SPECIAL: 3 QUESTIONS FOR HILLARY CLINTON
Posted by Tim Bryce on March 12, 2015
BRYCE ON POLITICS
– Inquiring minds want to know…
I watched Mrs. Clinton’s press conference on Tuesday regarding her recent e-mail troubles. For some strange reason, she began by discussing women’s rights and the Iranian nuclear negotiations. Perhaps this was a smoke screen. I listened to her explanation about e-mails during her tenure as Secretary of State but wasn’t satisfied. As citizens, we want assurances our government workers are working diligently and not exposing themselves to hacking of information, thereby allowing the misappropriation of our country’s intelligence. We also do not want to see our systems inappropriately used for personal purposes, just like any business. In addition, the government needs to be able to control and safeguard all pertinent records for future reference, which is the purpose of the National Archives.
The first question is, why didn’t Mrs. Clinton use the government’s e-mail system? According to the State Department’s Foreign Affairs Manual Volume 12 on Diplomatic Security, “It is the Department’s general policy that normal day-to-day operations be conducted on an authorized AIS (Automated Information System), which has the proper level of security control…” It goes on to read, “The Department is expected to provide, and employees are expected to use, approved secure methods to transmit SBU (Sensitive But Unclassified) information when available and practical.” This begs the question, Who approved her use of her e-mail server (clintonemail.com)? If it wasn’t approved, it wasn’t proper to use it.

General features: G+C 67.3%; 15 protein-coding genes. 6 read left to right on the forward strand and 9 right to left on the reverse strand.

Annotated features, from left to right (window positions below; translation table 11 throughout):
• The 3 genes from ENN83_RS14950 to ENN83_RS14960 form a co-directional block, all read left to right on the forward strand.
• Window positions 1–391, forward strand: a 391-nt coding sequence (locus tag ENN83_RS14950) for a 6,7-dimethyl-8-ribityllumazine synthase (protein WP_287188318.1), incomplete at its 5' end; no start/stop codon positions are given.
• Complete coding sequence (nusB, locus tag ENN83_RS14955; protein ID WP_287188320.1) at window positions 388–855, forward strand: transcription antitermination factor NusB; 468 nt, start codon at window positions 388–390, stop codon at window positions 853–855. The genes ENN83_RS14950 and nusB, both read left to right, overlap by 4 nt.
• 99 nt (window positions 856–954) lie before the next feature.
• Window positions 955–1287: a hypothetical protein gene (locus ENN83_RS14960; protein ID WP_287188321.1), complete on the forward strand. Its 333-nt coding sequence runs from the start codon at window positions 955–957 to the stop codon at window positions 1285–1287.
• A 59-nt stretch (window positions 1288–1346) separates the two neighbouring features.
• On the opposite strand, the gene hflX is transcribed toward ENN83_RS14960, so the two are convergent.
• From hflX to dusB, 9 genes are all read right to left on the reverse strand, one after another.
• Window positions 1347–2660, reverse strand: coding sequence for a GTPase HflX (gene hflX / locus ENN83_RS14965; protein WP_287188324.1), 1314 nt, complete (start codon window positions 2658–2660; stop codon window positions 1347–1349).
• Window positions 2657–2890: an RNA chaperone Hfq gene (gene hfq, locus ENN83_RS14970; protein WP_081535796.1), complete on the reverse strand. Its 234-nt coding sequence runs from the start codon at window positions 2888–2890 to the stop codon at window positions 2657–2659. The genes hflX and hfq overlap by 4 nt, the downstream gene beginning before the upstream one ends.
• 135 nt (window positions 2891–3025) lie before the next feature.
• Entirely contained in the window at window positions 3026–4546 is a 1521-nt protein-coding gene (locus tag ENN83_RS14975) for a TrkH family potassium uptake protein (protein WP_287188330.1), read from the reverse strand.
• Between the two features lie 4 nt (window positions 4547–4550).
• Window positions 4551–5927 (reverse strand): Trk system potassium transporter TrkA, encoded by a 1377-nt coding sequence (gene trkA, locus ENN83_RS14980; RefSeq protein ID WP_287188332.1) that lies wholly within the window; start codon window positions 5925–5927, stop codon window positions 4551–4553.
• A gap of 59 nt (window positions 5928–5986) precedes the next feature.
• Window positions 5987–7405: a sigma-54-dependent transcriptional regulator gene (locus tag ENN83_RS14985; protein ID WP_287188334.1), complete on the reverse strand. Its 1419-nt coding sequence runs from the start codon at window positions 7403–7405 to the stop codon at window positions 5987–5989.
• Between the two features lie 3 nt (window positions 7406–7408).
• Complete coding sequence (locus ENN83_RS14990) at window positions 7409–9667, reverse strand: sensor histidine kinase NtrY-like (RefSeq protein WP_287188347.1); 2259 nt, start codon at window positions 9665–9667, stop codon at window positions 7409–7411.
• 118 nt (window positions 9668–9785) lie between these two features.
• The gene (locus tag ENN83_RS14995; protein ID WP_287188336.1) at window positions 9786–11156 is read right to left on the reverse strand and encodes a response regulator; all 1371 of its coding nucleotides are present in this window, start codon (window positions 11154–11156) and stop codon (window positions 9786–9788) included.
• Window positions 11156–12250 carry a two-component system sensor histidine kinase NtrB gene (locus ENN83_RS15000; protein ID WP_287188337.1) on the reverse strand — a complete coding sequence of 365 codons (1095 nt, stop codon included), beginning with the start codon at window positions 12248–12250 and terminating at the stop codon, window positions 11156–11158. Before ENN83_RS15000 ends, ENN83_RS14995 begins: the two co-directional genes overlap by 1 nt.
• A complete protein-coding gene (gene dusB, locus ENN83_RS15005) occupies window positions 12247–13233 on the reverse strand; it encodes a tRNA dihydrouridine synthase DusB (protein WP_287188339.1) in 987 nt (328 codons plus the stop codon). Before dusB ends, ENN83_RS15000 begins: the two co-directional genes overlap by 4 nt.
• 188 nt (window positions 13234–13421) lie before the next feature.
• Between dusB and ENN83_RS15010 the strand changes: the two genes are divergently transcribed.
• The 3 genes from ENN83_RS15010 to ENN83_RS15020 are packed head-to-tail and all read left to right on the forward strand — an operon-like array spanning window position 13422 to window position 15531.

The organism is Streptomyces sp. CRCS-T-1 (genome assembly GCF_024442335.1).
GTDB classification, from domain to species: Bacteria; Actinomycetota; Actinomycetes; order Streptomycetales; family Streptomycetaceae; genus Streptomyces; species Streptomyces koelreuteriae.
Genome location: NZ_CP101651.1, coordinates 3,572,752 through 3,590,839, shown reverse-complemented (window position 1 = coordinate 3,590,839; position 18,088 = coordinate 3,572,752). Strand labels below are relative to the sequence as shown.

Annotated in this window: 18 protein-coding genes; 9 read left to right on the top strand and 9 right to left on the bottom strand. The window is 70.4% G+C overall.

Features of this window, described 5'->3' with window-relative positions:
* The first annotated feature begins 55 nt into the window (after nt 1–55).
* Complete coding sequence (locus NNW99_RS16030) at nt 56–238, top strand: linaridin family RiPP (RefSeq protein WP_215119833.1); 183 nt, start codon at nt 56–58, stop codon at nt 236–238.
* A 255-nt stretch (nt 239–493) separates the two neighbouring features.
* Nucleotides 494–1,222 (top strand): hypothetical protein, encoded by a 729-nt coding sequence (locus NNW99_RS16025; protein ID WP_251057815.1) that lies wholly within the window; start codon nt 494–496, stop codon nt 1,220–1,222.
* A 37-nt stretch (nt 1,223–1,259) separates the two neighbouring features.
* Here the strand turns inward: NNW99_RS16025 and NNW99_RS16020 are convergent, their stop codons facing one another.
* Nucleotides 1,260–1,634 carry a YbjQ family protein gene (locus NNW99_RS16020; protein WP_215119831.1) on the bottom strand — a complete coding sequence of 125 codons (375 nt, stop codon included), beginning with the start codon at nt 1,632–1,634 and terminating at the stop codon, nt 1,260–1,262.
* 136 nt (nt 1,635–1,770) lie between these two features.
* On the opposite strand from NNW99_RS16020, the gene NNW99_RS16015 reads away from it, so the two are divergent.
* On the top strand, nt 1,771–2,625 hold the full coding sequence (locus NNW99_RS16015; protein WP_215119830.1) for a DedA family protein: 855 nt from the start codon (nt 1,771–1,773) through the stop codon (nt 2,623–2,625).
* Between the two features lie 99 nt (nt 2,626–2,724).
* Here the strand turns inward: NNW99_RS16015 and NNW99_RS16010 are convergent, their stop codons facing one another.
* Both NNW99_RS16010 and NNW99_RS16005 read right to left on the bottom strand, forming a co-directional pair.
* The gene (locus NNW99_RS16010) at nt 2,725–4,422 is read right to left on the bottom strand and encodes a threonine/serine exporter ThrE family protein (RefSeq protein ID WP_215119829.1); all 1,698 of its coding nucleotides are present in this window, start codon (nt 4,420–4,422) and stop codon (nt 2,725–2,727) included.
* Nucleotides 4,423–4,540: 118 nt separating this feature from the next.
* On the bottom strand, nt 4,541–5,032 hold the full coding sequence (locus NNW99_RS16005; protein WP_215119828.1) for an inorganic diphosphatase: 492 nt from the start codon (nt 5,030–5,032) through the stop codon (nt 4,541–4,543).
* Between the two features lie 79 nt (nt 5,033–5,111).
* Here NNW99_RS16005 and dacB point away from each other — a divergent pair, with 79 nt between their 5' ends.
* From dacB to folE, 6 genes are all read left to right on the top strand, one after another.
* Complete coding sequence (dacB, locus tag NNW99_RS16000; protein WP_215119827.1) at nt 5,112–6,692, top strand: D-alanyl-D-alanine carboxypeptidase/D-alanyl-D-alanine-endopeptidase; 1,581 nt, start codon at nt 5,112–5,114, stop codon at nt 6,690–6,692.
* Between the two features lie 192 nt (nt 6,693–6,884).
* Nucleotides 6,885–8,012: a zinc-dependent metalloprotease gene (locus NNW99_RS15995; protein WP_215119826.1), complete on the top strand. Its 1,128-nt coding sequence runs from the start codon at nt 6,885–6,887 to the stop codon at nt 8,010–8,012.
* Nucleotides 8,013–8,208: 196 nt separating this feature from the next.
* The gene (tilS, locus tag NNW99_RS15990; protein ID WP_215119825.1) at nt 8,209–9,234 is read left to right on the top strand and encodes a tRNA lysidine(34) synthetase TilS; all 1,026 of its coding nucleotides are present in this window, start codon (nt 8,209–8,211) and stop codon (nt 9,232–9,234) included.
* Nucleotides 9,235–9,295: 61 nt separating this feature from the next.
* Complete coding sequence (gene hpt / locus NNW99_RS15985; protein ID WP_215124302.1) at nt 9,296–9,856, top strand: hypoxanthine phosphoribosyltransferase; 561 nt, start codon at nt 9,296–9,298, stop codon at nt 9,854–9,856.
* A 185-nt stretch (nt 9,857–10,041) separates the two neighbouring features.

Some journalists point out every Secretary of State for the last couple of decades has used private e-mail. Such claims are attempting to establish precedence, but it certainly doesn’t make it right. I never understood this logic. If you want precedence, let’s consider U.S. Ambassador to Kenya Scott Gration who, in 2012, was forced to resign his post for using private e-mail outside of the department’s secure system. If this is good for an Ambassador, how about the Secretary of State?
Mrs. Clinton should answer why she needed a separate e-mail server. Unless she can come forward with valid answers, the assumption will be she has something to hide. Certainly, it cannot mean a person can only use one e-mail account on a handheld device, as she suggests. People have used multiple e-mail accounts on a single device for a long time.
Second, did Mrs. Clinton transfer all of her records to the National Archives as prescribed by law? Obviously not. If she had, Congress could readily obtain them and this wouldn’t have flared up into an issue. If she is still in private possession of any e-mails on her server, she is in violation of the rules she was obliged to enforce.
Third and final, did Mrs. Clinton instruct the employees in the State Department as to security of e-mails? Allegedly she did, but I have scoured the Internet and cannot find anything to substantiate this.
The policies regarding e-mail security are universally applicable for all federal government agencies. This means people like Lois Lerner, formerly of the IRS, is probably guilty of violating federal policy.
Not surprising, the federal statutes were written by attorneys and appear to be voluminous. It will likely take some time to sort them out and determine if Mrs. Clinton is guilty of anything. However, let us not forget she is also a graduate of the Yale Law School and served a stint as a Congressional legal counsel, Senator, and former Chair of the Legal Services Corporation, not to mention she is married to another attorney. In other words, she should have known better.
Keep the Faith!
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Tim Bryce is a writer and the Managing Director of M&JB Investment Company (M&JB) of Palm Harbor, Florida and has over 30 years of experience in the management consulting field. He can be reached at firstname.lastname@example.org
For Tim’s columns, see: timbryce.com
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Copyright © 2015 by Tim Bryce. All rights reserved.
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